The “fireside chats” of Franklin Delano Roosevelt’s day — those popular radio addresses the president delivered while in office in the 1930s and ’40s — have received a thoroughly modern makeover. In January, Vice President Joe Biden participated in a “fireside hangout,” a virtual roundtable about gun violence that was broadcast via a live Google+ Hangout.
The format allowed others to join him, including Silicon Valley venture capitalist and author Guy Kawasaki, YouTube star Philip DeFranco, and a concerned Connecticut mother and grandmother. FDR might not recognize all the technology used today to run something like a video chat, but in a callback to the presidential administration of yore, Biden sat in front of a fireplace during the discussion.
It is indeed a new era. And like the White House has discovered, Google+ Hangouts might make sense for you, too. Consider these business uses:
Connect with current customers. This is a great way to share information. You could make announcements about a new product, or even have monthly “office hours” to answer questions or give quick consultations. The video is automatically saved to Google+ and your YouTube channel for those who aren’t able to check it out live.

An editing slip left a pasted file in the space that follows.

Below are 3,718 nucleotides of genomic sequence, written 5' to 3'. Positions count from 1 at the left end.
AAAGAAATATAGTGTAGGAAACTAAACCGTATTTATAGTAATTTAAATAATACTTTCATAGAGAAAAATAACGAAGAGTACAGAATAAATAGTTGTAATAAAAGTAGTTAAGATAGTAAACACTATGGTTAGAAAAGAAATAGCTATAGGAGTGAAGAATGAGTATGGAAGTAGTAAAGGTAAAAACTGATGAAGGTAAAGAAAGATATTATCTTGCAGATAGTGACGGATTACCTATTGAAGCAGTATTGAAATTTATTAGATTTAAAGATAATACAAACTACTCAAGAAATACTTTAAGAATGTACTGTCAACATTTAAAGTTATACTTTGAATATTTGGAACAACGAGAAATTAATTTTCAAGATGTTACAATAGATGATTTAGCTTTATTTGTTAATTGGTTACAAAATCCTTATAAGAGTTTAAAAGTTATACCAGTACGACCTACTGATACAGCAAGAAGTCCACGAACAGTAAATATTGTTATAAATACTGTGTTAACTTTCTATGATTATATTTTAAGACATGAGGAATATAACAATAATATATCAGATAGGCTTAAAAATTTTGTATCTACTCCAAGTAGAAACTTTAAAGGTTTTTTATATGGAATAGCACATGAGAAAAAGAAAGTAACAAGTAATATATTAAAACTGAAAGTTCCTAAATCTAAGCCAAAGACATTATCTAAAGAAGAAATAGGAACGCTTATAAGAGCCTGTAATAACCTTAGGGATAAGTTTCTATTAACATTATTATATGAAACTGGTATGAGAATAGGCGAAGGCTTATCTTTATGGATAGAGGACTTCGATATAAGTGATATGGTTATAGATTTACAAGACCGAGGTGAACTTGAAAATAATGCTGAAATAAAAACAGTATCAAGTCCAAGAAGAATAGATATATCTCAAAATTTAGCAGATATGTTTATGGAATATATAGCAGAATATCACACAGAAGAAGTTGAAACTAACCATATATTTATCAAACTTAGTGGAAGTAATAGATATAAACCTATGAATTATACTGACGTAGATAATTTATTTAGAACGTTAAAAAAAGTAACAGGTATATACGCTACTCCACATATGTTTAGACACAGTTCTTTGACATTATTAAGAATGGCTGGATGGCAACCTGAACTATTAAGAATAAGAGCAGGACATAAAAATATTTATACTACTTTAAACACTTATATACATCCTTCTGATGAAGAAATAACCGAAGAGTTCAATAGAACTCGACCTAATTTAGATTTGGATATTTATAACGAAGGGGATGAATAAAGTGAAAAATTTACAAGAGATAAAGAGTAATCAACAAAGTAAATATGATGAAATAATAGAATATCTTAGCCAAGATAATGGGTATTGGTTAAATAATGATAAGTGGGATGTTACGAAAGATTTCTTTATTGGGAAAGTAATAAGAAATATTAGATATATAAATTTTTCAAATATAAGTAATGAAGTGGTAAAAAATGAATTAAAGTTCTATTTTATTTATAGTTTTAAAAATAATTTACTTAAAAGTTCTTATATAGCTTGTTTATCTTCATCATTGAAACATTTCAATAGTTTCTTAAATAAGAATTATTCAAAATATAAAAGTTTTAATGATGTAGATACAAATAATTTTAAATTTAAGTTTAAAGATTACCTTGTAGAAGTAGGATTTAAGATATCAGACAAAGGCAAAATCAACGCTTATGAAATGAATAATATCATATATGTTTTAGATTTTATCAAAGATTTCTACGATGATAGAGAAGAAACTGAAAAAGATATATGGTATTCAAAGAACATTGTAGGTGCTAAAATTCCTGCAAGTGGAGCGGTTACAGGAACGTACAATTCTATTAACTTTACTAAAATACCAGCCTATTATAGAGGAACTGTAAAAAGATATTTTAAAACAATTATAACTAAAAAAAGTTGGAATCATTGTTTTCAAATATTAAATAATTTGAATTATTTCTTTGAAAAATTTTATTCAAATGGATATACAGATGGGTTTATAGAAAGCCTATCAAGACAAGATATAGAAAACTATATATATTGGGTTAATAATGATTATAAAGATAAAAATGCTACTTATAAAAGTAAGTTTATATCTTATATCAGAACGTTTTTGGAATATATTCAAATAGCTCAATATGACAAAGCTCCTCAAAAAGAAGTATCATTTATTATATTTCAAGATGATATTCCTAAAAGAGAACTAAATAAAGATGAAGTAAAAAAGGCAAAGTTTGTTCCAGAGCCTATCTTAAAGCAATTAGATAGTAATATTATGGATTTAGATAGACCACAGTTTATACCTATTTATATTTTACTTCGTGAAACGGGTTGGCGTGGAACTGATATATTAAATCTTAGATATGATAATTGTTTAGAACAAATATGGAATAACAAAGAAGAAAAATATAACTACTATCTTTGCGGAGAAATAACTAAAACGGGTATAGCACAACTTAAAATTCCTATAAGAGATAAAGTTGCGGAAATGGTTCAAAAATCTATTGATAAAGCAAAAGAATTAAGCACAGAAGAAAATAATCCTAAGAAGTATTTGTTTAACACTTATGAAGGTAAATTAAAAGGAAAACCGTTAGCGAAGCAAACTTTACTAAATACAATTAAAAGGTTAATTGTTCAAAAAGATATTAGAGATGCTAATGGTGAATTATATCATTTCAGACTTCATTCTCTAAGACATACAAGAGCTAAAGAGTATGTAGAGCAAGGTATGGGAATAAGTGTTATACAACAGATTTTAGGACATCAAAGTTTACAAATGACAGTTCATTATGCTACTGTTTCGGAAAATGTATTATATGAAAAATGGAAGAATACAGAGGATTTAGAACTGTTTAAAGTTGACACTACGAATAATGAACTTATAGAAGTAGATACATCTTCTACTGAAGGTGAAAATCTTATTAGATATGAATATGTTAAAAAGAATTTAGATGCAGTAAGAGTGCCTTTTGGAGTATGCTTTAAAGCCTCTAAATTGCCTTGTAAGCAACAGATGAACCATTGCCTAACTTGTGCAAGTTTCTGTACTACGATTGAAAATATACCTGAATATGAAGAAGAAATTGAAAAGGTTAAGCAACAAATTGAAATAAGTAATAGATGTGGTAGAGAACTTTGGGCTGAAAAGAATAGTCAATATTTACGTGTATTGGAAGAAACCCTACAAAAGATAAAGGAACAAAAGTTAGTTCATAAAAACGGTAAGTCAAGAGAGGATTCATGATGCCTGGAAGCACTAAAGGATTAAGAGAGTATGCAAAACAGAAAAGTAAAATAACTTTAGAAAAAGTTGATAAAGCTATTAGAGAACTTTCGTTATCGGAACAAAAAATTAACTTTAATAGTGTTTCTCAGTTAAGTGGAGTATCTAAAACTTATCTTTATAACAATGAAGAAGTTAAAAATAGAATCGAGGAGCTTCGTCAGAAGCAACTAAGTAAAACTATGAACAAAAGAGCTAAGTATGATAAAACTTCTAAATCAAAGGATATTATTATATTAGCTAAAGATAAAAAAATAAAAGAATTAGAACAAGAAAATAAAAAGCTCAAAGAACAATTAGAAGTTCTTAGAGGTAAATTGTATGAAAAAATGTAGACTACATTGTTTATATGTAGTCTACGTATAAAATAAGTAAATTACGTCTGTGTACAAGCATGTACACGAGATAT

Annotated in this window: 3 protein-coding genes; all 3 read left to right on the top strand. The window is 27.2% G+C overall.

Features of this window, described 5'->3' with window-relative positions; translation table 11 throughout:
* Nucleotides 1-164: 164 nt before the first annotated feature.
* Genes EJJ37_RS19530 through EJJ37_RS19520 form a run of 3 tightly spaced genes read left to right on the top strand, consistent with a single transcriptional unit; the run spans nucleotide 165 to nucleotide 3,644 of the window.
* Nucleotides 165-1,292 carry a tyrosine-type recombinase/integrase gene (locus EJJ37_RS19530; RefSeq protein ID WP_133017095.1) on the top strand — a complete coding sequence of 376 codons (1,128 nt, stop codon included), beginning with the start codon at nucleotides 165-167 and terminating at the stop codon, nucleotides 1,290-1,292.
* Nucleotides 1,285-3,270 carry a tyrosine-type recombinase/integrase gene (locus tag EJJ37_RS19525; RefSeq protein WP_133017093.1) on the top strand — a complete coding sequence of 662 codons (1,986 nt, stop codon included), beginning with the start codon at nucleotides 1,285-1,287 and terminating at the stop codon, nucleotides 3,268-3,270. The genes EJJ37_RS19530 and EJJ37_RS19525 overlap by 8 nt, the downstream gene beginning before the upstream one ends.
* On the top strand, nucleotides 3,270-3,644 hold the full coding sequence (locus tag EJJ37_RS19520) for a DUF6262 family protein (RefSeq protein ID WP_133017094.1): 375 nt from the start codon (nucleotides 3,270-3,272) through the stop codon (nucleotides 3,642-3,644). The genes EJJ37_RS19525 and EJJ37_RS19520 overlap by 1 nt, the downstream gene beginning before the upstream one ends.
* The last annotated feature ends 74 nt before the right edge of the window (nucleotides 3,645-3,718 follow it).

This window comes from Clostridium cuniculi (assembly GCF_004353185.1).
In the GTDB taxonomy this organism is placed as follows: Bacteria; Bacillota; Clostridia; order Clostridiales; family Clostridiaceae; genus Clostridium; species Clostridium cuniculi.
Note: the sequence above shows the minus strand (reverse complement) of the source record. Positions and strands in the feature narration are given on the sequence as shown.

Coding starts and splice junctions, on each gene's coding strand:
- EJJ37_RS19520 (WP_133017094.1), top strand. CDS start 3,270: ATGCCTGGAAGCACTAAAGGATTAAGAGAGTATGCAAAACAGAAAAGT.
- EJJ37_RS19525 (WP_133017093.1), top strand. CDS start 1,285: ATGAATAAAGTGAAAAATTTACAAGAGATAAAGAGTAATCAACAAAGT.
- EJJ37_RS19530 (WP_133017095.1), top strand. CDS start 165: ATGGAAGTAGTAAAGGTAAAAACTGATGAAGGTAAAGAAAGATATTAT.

Introduce yourself to potential customers. For example, let’s say you’re a mechanic who specializes in classic cars. You may want to host a few Google+ Hangouts with a topic focused on certain makes and models, eras, or just classic car ownership in general. This isn’t the time to sell your services, but if you develop relationships with other car enthusiasts and they need work done on their automobiles down the road, they’ll likely seek out your expertise. You could also end up creating a helpful network for your own business questions.
Host meetings. Whether you need to touch base with employees, contractors or clients, a Hangout makes it easy. People can use computers, tablets or even smartphones to join the conversation, and everyone can see shared documents (and edit them) via Google Drive.